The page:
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Volume 6 Supplement 3

AIDS Vaccine 2009

  • Poster presentation
  • Open Access

P17-27. Development of recombinant adenovirus 28 vectors for HIV vaccines

  • S Ko1,
  • L Wang1,
  • C Cheng1,
  • W Kong1,
  • J Gall2,
  • R King2 and
  • GJ Nabel1
Retrovirology20096(Suppl 3):P309

Published: 22 October 2009


Cellular Immune ResponseRecombinant AdenovirusPlasmacytoid Dendritic CellBoost ImmunizationMyeloid Dendritic Cell


Recombinant Adenovirus 5 vector (rAd5) induces potent immune responses against recombinant antigens, but its efficacy may be limited by anti-Ad5 neutralizing antibodies and there is considerable seroprevalence in humans. Alternative viral vectors with rare seroprevalence and similar or higher immunogenicity compared to rAd5 are under development.


We have generated rAd vectors derived from a rare human serotype adenovirus, Ad 28, encoding HIV envelope (rAd28-Env) and evaluated its ability to transduce dendritic cells (DC) in humans and mice. We also have examined the immunogenicity of rAd28-Env in various immunization regimens, such as single intramuscular injection, DNA prime/rAd boost and rAd prime/rAd boost immunizations in mice.


rAd28 tranduced human plasmacytoid DC, myeloid DC, and monocytes efficiently and stimulated the production of higher IFN-α and TNF secretion by these DCs than rAd5. rAd28-Env induced comparable systemic cellular and humoral immune responses to Ad5-Env in DNA prime/rAd boost immunization, but it stimulated lower levels of mucosal cellular immune responses than rAd5-Env. However, rAd28-Env prime followed by rAd5-Env boost regimen increased mucosal and systemic cellular immune responses more effectively than other rAd prime/rAd boost regimens. Furthermore, this immunization regimen also stimulated potent systemic humoral immunity. Its efficacy in protecting against SIV challenge in non-human primates is in progress, and the status of these studies will be described.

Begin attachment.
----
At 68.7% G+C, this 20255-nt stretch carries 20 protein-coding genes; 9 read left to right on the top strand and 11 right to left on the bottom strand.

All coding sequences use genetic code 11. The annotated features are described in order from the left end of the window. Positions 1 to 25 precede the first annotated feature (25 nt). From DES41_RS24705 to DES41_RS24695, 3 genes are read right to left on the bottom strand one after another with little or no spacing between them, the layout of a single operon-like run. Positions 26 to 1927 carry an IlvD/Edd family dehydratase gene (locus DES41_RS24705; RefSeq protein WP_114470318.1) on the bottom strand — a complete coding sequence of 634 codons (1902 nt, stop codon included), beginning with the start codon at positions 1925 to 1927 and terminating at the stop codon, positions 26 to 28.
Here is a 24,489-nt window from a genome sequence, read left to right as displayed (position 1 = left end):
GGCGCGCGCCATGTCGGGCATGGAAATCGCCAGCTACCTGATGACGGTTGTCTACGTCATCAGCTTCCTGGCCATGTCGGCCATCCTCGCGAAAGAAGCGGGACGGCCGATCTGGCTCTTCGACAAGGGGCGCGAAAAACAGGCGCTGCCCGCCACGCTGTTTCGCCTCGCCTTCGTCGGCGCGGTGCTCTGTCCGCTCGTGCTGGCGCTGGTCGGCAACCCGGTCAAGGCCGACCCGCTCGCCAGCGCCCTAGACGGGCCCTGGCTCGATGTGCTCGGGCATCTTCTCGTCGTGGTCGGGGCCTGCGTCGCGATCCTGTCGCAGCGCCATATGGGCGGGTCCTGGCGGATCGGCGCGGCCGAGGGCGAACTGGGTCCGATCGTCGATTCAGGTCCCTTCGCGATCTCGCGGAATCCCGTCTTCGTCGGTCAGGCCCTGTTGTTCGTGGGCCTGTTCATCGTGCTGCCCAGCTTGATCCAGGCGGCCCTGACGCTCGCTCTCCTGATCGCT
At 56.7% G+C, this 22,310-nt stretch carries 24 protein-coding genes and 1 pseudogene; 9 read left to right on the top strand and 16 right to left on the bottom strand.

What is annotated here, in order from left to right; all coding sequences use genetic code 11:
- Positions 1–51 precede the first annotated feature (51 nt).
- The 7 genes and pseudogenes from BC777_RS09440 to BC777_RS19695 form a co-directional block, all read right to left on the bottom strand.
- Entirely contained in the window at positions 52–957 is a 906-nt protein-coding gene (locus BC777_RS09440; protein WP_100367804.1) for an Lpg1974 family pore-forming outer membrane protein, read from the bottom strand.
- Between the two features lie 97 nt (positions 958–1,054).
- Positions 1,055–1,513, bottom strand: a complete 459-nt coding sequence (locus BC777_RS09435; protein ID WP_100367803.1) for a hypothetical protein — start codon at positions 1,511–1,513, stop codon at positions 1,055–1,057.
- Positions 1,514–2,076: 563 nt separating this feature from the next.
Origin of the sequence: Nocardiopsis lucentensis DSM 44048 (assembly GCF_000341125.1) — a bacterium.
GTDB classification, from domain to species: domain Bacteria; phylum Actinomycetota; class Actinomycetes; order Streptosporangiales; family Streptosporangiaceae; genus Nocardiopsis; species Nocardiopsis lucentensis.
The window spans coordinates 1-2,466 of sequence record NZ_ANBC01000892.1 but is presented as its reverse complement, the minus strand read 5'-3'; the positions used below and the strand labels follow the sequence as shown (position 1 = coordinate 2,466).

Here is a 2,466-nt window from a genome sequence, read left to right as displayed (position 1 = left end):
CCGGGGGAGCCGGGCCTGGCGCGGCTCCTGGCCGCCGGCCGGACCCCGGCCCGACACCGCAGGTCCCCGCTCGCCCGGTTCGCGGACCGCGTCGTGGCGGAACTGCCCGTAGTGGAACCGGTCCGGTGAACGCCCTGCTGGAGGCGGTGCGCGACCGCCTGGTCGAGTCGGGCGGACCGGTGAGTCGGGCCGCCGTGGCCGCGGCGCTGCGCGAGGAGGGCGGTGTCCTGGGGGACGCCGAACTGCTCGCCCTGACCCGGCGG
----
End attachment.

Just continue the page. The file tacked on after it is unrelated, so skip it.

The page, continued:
rAd28 represents a promising rare serotype vector that is suitable for further clinical development of an HIV vaccine.

Authors’ Affiliations

Virology Laboratory, Vaccine Research Center, NIAID, NIH, Bethesda, USA
Genvec Incorporated, Gaithersburg, USA


© Ko et al; licensee BioMed Central Ltd. 2009

This article is published under license to BioMed Central Ltd.